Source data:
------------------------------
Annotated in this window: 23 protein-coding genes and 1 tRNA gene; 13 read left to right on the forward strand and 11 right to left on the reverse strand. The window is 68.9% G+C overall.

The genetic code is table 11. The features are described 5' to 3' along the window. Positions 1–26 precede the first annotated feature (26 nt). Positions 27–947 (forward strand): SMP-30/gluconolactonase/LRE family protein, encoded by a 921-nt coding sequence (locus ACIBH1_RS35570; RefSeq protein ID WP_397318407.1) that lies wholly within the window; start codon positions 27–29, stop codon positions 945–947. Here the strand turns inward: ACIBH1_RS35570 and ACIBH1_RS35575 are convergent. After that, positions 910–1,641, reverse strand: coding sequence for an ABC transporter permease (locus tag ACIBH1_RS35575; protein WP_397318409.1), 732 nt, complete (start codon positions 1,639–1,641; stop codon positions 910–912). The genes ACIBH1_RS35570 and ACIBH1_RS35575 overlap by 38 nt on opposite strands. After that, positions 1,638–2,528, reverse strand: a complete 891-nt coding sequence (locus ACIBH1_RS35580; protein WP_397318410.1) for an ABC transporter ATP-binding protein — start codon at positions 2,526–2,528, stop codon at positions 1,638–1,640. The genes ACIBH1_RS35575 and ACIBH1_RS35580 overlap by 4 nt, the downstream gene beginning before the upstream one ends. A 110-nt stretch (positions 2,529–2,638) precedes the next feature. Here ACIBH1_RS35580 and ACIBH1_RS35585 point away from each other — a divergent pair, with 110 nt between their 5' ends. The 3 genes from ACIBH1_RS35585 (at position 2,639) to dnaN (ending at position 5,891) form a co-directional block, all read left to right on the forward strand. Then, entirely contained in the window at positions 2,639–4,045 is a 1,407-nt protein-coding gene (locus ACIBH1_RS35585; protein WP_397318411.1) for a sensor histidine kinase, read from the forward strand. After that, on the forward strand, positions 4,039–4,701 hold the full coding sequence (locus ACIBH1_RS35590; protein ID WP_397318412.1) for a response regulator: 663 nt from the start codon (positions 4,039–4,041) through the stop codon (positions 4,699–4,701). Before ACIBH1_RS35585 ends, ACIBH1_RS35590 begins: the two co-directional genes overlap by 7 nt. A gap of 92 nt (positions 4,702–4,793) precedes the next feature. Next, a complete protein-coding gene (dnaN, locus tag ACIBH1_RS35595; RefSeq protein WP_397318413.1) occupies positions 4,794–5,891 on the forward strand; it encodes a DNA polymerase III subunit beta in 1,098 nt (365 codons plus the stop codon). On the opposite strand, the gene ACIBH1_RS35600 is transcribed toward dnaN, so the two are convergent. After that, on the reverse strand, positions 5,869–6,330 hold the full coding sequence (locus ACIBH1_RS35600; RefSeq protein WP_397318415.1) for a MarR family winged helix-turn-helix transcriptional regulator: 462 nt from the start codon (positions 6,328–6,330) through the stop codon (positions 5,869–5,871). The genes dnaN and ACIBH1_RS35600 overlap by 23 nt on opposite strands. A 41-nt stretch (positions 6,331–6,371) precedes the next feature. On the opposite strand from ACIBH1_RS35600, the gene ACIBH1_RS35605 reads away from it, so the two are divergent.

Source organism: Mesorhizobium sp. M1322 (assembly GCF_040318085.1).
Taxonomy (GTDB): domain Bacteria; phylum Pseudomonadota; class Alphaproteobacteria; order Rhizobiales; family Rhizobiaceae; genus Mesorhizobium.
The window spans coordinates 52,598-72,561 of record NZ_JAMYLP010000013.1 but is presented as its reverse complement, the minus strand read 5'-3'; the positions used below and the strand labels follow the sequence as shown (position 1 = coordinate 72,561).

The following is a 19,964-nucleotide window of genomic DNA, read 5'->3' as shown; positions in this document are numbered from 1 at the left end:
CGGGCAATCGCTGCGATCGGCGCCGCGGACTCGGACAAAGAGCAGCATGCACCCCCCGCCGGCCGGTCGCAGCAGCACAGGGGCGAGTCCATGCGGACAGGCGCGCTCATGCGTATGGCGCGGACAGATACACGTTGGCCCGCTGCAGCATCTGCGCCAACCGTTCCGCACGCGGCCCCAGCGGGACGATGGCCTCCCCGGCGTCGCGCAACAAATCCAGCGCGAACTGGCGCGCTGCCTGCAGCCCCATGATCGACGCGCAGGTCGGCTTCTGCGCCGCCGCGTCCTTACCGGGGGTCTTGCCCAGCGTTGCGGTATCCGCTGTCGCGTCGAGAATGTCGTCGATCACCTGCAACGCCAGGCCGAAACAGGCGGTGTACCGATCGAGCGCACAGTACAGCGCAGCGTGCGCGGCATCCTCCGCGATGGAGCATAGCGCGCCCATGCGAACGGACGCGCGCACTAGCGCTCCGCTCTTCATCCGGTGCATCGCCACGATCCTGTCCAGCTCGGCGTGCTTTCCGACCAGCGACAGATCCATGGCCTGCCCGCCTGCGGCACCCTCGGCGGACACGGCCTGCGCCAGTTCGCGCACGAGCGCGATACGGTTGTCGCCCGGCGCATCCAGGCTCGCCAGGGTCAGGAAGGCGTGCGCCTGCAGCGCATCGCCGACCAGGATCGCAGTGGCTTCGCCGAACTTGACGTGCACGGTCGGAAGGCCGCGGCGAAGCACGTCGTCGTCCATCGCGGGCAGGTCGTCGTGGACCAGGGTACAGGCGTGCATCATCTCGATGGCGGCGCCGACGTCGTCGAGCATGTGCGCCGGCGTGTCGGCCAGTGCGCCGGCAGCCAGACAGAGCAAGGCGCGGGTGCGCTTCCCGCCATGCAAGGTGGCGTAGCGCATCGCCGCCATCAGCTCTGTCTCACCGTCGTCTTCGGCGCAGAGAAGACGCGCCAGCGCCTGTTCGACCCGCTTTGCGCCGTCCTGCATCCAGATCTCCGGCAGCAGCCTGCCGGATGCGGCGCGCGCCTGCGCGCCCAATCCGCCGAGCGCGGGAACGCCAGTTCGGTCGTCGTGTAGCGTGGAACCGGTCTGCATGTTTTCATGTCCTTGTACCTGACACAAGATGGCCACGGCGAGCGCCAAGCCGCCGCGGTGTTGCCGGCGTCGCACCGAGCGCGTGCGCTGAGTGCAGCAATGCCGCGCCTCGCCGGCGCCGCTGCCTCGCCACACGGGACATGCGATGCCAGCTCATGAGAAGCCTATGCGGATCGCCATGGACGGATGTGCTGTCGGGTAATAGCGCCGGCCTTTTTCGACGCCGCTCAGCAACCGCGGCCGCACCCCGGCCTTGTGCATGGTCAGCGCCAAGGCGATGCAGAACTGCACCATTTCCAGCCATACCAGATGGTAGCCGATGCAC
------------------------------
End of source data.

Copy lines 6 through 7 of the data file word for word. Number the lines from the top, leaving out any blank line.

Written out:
The following is a 19,964-nucleotide window of genomic DNA, read 5'->3' as shown; positions in this document are numbered from 1 at the left end:
CGGGCAATCGCTGCGATCGGCGCCGCGGACTCGGACAAAGAGCAGCATGCACCCCCCGCCGGCCGGTCGCAGCAGCACAGGGGCGAGTCCATGCGGACAGGCGCGCTCATGCGTATGGCGCGGACAGATACACGTTGGCCCGCTGCAGCATCTGCGCCAACCGTTCCGCACGCGGCCCCAGCGGGACGATGGCCTCCCCGGCGTCGCGCAACAAATCCAGCGCGAACTGGCGCGCTGCCTGCAGCCCCATGATCGACGCGCAGGTCGGCTTCTGCGCCGCCGCGTCCTTACCGGGGGTCTTGCCCAGCGTTGCGGTATCCGCTGTCGCGTCGAGAATGTCGTCGATCACCTGCAACGCCAGGCCGAAACAGGCGGTGTACCGATCGAGCGCACAGTACAGCGCAGCGTGCGCGGCATCCTCCGCGATGGAGCATAGCGCGCCCATGCGAACGGACGCGCGCACTAGCGCTCCGCTCTTCATCCGGTGCATCGCCACGATCCTGTCCAGCTCGGCGTGCTTTCCGACCAGCGACAGATCCATGGCCTGCCCGCCTGCGGCACCCTCGGCGGACACGGCCTGCGCCAGTTCGCGCACGAGCGCGATACGGTTGTCGCCCGGCGCATCCAGGCTCGCCAGGGTCAGGAAGGCGTGCGCCTGCAGCGCATCGCCGACCAGGATCGCAGTGGCTTCGCCGAACTTGACGTGCACGGTCGGAAGGCCGCGGCGAAGCACGTCGTCGTCCATCGCGGGCAGGTCGTCGTGGACCAGGGTACAGGCGTGCATCATCTCGATGGCGGCGCCGACGTCGTCGAGCATGTGCGCCGGCGTGTCGGCCAGTGCGCCGGCAGCCAGACAGAGCAAGGCGCGGGTGCGCTTCCCGCCATGCAAGGTGGCGTAGCGCATCGCCGCCATCAGCTCTGTCTCACCGTCGTCTTCGGCGCAGAGAAGACGCGCCAGCGCCTGTTCGACCCGCTTTGCGCCGTCCTGCATCCAGATCTCCGGCAGCAGCCTGCCGGATGCGGCGCGCGCCTGCGCGCCCAATCCGCCGAGCGCGGGAACGCCAGTTCGGTCGTCGTGTAGCGTGGAACCGGTCTGCATGTTTTCATGTCCTTGTACCTGACACAAGATGGCCACGGCGAGCGCCAAGCCGCCGCGGTGTTGCCGGCGTCGCACCGAGCGCGTGCGCTGAGTGCAGCAATGCCGCGCCTCGCCGGCGCCGCTGCCTCGCCACACGGGACATGCGATGCCAGCTCATGAGAAGCCTATGCGGATCGCCATGGACGGATGTGCTGTCGGGTAATAGCGCCGGCCTTTTTCGACGCCGCTCAGCAACCGCGGCCGCACCCCGGCCTTGTGCATGGTCAGCGCCAAGGCGATGCAGAACTGCACCATTTCCAGCCATACCAGATGGTAGCCGATGCAC